Australian Foreign Minister Julie Bishop Explicitly Denies The Armenian Genocide
Australian Foreign Minister Julie Bishop Explicitly Denies The Armenian Genocide –
CANBERRA: The Armenian National Committee of Australia (ANC Australia) has labelled a recent statement by Australia’s Foreign Minister, Julie Bishop on the Armenian Genocide “unacceptable”, and called on the Australian government to reverse this error in judgment.
In a letter addressed to the Australian Turkish Advocacy Alliance, Bishop extraordinarily denies the historical reality of the first genocide of the 20th century by stating “we, do not however, recognise these events as ‘genocide’.”
“While recent Australian governments have not referred to the Armenian Genocide as ‘genocide’, they have done so by describing the events in some detail, then referring to the ‘genocide’ as ‘tragic events’ or with other euphemisms,” said ANC Australia Executive Director, Vache Kahramanian.
“While these euphemisms will always be unacceptable, they were consistent with other deniers in the Western world. Bishop’s statement of outright denial of the Armenian Genocide takes Australia almost as far back as Turkey on this issue.”
Kahramanian added: “Our community is wondering how can Australia’s moral conscience become so corrupted?”
Bishop’s statement comes in stark contrast to fellow senior government ministers who have actively called for the recognition of the Armenian Genocide by the Australian Parliament. As recently as April of this year, Treasurer Joe Hockey stated: “Today we gather to remember the 1.5 million people who perished in the genocide… there is no other word for it.”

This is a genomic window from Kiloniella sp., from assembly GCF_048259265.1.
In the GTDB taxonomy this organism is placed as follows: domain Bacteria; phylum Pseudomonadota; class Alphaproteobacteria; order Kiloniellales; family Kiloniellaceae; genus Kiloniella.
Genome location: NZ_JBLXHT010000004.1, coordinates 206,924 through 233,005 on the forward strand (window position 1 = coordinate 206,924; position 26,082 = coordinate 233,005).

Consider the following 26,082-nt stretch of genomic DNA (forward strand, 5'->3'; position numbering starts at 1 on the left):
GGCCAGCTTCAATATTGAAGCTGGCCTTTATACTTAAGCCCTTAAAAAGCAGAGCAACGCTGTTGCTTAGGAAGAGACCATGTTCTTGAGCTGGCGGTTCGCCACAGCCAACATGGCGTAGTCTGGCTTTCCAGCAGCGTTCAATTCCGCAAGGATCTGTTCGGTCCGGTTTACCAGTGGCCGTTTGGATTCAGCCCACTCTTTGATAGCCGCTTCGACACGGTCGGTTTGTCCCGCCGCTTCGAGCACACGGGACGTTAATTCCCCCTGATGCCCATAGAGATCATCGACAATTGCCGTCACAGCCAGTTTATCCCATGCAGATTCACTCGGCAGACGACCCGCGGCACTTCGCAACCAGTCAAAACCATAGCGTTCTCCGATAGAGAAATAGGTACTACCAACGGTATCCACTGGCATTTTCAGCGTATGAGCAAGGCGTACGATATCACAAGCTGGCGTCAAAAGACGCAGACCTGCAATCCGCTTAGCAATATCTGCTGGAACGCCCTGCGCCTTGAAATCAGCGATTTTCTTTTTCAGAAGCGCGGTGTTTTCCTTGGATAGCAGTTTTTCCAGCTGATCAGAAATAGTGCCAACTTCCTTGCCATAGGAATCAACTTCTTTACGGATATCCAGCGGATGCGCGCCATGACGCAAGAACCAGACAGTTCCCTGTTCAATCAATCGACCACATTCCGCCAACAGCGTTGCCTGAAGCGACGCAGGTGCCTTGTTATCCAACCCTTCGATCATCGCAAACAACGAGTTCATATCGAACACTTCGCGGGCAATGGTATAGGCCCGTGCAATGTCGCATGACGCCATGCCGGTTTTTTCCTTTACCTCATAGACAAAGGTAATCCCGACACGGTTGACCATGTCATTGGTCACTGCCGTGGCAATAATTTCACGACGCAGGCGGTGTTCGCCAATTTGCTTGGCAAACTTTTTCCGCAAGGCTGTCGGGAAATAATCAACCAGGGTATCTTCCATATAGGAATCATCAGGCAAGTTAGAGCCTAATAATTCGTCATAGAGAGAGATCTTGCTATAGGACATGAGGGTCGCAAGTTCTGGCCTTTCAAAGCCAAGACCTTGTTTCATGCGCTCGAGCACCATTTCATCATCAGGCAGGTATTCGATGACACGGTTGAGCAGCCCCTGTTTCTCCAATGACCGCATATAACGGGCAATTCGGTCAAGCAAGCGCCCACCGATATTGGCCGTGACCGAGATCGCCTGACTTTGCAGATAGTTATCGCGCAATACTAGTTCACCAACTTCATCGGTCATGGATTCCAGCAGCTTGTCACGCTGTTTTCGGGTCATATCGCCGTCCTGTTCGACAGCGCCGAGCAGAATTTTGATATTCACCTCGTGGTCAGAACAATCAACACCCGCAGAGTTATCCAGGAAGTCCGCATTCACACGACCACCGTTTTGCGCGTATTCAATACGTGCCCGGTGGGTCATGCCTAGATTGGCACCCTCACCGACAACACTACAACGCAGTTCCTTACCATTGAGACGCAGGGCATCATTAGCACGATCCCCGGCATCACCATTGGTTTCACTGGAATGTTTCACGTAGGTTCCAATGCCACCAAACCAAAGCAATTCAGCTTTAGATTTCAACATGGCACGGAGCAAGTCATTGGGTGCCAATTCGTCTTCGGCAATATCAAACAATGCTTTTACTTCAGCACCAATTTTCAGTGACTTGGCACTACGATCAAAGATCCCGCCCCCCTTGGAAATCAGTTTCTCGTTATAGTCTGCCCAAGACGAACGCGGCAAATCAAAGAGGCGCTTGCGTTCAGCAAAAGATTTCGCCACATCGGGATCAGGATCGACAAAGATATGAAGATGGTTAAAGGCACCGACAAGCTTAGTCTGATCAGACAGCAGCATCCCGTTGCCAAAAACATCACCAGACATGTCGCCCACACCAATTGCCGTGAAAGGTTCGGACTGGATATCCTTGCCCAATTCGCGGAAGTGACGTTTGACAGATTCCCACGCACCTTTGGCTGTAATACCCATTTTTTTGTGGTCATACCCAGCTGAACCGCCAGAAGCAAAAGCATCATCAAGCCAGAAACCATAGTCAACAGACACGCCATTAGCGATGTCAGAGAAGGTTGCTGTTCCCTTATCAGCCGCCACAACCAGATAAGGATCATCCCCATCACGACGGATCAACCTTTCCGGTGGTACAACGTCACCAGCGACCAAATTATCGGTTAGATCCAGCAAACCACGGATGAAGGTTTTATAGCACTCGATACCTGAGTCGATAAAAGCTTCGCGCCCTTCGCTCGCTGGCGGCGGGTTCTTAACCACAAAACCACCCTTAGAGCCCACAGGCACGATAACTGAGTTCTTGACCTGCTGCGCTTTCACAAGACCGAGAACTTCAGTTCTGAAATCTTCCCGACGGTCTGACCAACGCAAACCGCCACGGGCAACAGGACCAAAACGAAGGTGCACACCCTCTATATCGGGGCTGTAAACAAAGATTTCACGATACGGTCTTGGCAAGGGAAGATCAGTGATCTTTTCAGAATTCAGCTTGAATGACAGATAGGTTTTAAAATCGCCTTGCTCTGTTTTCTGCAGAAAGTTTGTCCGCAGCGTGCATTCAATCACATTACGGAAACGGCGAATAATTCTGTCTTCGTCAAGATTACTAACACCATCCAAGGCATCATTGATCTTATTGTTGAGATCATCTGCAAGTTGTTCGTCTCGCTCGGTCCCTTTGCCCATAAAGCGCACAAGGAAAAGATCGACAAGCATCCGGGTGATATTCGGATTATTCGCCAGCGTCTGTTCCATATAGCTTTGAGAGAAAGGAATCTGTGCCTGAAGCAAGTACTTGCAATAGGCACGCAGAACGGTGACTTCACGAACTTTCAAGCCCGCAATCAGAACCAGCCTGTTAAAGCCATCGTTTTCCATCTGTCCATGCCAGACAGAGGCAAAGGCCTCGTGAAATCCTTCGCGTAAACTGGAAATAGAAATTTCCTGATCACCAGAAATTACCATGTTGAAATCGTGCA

Communications Minister, Malcolm Turnbull, and Immigration Minister, Scott Morrison, along with ranking members from Labor, the Greens, minor parties and Independents have in the recent past called on the Australian Parliament to officially recognise the events of 1915 as genocide.
The Foreign Minister’s statement is uncharacteristic of successive Australian governments’ policy on the Armenian Genocide, and lags considerably behind allies including the United States and the United Kingdom and its policy is removed completely from nations such as Canada, France, Germany and Italy, who have taken the moral high ground to recognise the Armenian Genocide.
In a powerful letter addressed to the Foreign Minister, ANC Australia calls into question Australia’s recent policy change and calls on the Australian government to review its position, so that as a starting point, it falls into line with the other major allies, then progresses the “moral heights of outright recognition and condemnation of the Armenian Genocide”.
ANC Australia calls on the Australian Foreign Minister to “not whitewash this dark chapter in history” and says that it doing so is “inexcusable”. Such actions not only denigrate the memory of genocide victims but also disrespect Australia’s very own history and the heroic of ANZAC prisoners of war who witnessed this crime against humanity.
ANC Australia Chairman, Greg Soghomonian, remarked: “The Australian Foreign Minister must immediately reverse this critical error of judgment and listen to the will of the Australian Parliament in recognising and honouring the victims of the Armenian Genocide.”
A meeting has been sought with the Foreign Minister and her office to discuss this critical issue.